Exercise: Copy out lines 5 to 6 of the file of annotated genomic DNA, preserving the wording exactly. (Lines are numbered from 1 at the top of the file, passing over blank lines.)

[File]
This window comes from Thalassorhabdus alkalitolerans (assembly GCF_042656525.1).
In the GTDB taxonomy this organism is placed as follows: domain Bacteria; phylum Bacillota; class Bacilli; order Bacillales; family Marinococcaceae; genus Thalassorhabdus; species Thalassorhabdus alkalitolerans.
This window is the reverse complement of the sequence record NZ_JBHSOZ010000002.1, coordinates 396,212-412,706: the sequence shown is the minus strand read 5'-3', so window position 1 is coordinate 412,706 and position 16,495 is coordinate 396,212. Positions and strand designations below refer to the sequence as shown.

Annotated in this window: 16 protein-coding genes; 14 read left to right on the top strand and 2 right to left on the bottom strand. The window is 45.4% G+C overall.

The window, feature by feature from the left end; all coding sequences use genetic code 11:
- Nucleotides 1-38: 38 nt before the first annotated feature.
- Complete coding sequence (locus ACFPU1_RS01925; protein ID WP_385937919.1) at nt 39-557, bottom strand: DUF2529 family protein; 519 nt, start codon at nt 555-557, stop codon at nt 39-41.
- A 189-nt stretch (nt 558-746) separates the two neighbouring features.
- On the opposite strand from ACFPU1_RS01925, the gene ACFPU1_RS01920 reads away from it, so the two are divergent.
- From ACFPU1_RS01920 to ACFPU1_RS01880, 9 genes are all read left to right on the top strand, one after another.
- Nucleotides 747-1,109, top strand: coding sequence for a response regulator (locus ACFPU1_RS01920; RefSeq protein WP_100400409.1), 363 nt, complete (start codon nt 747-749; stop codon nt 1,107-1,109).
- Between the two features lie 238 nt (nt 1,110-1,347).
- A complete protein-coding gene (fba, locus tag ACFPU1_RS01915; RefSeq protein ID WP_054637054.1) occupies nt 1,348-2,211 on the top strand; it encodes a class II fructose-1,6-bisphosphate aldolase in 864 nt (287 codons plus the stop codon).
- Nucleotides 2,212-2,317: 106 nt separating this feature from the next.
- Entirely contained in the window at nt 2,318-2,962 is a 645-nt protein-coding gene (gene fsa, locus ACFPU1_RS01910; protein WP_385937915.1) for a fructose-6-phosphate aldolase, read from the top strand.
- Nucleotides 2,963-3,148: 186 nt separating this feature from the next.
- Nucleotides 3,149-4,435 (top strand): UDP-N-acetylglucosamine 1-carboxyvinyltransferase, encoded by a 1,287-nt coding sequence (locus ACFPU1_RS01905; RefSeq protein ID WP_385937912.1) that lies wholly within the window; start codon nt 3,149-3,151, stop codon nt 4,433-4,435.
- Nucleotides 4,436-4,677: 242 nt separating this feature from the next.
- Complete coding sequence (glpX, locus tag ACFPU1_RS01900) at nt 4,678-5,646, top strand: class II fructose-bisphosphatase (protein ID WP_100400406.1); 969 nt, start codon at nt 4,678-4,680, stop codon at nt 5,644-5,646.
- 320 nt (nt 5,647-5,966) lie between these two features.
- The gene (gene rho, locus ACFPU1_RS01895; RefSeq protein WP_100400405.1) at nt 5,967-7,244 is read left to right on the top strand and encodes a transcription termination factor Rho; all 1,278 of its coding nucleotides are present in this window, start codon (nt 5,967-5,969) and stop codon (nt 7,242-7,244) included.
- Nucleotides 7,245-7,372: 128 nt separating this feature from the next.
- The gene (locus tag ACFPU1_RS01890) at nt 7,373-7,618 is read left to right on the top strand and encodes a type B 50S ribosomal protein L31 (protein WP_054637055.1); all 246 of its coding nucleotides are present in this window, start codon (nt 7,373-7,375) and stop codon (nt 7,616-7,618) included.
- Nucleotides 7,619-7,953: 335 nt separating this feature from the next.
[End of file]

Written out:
The window, feature by feature from the left end; all coding sequences use genetic code 11:
- Nucleotides 1-38: 38 nt before the first annotated feature.